The second thing I am working on is extending my swing more. Usually, after I make contact with the ball, I pull up too fast, when I should be moving the racquet forward more. They like to call this the “windshield wiper” swing. It’s not as bad as the big loopy swing, but it is annoying. The way I avoid this is to keep my left hand out in front of me, and after I make contact with the ball, I catch the racquet with it. This helps put more pace on the ball.
There are so many videos out there on YouTube showing people how to practice their forehands, but many of them are for beginners. I did find one that really shows some helpful tips on how to swing and some good exercises to practice. For the record, I would like to say that I absolutely love the facility these players are practicing in.
Going Back To The Open Stance Forehand
Since my last tennis post, my forehand has been getting better. It still doesn’t feel right though. It kind of feels like I switched hands and am now trying to learn lefty. I have to admit, I don’t think I’ll ever get it.
I have decided to go back to my natural “open stance forehand.” This is the way I have been playing for years, before attempting to learn this sideways stance forehand that I am having all sorts of trouble with.
Just to let you know, tennis is one of those games where old habits die hard. There are a lot of new players using a more extreme Western grip and open stance forehand and getting tremendous results with them. The pros don’t like to teach that way of playing for some reason.
Trying To Climb The Hill
You know, I am not sure I like this whole “getting older” thing. I mean, I try and try and try to stay in shape by walking, playing tennis and working out on the Bowflex, but it seems like all my body wants to do is get tired and ache from it.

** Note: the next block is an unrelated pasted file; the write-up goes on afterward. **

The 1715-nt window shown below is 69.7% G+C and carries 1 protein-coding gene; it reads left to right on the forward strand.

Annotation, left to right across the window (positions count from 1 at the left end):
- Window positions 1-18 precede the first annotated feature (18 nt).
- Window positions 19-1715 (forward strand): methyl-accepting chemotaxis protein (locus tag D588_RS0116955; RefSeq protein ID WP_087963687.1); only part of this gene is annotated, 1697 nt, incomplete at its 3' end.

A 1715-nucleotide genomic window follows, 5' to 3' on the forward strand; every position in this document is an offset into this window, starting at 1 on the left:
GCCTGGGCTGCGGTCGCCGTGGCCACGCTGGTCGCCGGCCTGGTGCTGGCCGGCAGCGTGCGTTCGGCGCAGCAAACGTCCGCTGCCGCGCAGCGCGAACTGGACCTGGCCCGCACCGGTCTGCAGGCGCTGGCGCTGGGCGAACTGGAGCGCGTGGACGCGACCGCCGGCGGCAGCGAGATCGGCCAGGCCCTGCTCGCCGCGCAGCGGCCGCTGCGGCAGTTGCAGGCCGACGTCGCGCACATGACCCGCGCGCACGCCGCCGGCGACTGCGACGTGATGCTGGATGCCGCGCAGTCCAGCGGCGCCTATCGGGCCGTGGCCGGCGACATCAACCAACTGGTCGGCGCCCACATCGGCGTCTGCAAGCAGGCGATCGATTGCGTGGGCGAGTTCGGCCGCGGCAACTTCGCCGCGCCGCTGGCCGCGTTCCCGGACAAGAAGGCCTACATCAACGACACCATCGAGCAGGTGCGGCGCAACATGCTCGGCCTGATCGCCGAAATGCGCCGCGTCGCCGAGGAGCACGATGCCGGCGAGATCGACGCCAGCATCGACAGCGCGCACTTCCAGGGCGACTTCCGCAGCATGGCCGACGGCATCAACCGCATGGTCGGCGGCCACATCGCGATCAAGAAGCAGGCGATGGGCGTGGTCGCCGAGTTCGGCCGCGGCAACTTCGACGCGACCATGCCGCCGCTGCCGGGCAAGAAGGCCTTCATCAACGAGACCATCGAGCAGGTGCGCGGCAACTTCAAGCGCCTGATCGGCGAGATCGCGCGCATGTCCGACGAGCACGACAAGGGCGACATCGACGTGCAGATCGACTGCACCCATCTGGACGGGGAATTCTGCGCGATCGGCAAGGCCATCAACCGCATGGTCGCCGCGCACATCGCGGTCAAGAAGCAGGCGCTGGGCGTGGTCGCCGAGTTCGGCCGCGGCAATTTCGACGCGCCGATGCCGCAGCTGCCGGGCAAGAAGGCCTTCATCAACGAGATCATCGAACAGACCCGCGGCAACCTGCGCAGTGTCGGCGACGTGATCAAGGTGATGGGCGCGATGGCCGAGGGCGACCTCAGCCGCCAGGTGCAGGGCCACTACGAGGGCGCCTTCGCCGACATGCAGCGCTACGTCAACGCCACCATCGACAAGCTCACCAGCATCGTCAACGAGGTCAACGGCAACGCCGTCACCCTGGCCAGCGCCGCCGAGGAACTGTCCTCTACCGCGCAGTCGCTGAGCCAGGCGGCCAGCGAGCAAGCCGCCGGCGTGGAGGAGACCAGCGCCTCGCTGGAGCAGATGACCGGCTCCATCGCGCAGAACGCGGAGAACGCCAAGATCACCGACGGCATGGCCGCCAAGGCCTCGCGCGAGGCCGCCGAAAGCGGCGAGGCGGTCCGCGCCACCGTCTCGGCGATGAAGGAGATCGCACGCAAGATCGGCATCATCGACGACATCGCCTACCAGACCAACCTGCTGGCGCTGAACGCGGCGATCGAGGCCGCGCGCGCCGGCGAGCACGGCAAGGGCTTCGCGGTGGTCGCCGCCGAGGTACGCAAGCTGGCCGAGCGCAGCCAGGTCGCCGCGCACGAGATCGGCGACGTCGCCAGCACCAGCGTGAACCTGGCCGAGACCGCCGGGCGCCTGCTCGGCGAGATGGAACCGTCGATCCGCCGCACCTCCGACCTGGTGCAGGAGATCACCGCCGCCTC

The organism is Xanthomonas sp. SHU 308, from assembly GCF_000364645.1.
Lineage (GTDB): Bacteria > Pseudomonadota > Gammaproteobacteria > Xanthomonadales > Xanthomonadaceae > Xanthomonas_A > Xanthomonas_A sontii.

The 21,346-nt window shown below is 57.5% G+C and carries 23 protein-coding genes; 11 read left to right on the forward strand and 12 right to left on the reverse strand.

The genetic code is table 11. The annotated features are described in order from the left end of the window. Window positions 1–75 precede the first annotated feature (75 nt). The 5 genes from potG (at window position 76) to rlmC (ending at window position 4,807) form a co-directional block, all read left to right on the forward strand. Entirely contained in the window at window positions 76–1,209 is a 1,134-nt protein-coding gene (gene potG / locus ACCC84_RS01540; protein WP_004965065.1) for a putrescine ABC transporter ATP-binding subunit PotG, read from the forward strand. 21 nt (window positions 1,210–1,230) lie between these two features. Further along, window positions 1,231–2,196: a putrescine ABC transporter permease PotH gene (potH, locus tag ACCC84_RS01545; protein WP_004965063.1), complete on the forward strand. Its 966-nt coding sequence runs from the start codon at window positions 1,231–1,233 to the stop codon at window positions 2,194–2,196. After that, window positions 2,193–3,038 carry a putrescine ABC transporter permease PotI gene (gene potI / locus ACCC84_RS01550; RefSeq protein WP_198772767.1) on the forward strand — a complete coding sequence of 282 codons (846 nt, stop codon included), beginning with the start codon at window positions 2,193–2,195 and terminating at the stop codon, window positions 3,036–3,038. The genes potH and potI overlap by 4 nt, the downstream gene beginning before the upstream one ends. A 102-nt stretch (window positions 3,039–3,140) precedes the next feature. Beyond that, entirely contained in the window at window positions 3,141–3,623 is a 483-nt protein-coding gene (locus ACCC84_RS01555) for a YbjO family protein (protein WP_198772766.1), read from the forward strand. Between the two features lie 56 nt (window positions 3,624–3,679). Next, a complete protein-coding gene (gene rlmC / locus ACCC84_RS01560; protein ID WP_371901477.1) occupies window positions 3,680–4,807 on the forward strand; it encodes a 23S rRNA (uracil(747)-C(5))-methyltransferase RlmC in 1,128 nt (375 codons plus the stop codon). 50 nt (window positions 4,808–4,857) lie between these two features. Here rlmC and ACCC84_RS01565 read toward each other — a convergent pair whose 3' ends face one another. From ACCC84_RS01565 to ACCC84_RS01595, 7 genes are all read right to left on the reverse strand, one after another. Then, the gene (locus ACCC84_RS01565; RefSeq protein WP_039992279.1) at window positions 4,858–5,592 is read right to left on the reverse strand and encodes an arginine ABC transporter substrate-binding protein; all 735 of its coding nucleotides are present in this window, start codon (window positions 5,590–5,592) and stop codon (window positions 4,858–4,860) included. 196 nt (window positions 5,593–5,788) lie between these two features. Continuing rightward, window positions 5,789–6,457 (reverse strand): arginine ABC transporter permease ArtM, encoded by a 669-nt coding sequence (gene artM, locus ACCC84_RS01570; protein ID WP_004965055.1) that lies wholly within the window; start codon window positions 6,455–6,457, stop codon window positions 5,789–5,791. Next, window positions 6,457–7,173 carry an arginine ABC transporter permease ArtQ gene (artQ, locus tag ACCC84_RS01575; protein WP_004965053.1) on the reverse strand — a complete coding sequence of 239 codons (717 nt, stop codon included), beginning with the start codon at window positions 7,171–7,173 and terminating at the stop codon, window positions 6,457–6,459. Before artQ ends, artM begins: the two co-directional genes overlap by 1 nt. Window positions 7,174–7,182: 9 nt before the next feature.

I am playing tennis four times this week. I already played two ladder matches (Mon and Tues), have a lesson today and then a clinic on Saturday. I did well on Monday’s ladder match because I had a lot of energy. I ate a nice big dinner and then went to burn it off. Last night, I ate at around 4PM, so by the time 8PM rolled around, I could only last so long. About half-way through the second set, I began to fade. Towards the end of the third set, I was almost crawling off the court. Mind you, we did play 30 games.
When the time came to roll out of bed this morning, my age started to show. I am sore and tired. Sounds rough, huh? Also, my feet are killing me and my shins hurt…not to mention my arm that has been aching for over a month. Boy, I feel like I am complaining a lot here. I only wonder what this lesson will be like today…these things give you a real cardio workout.
I keep telling Laura that I need to get past that “hump.” It’s like I am chasing it and once I catch up to it and get past it, I won’t get as red in the face, sweat and lose my breath as much. The only problem is…that hump might be unattainable. Perhaps I was able to catch it when I was 18 years old, but now, I am going to have to work twice as hard and I’m not even sure it’s possible.
I guess I have a few choices here. I can double down and start running, like I have always wanted to do, or I can just keep going as I am. There are a few runners who play tennis and it really helps their game. They are able to play a heck of a lot longer and are much faster on the court. They can pretty much get to any ball you hit at them because they are so light on their feet. As I try more new things on the court, that is becoming more important. The good ol’ days of me smacking a powerful ball over the net and admiring it are over. These guys are starting to return them to me.
Since I have written so much about tennis on this blog and have hardly shown any pictures or videos, I am planning on bringing my video camera today. I am going to have my buddy take some videos of my serve so I can post them here. We’ll see what happens with that.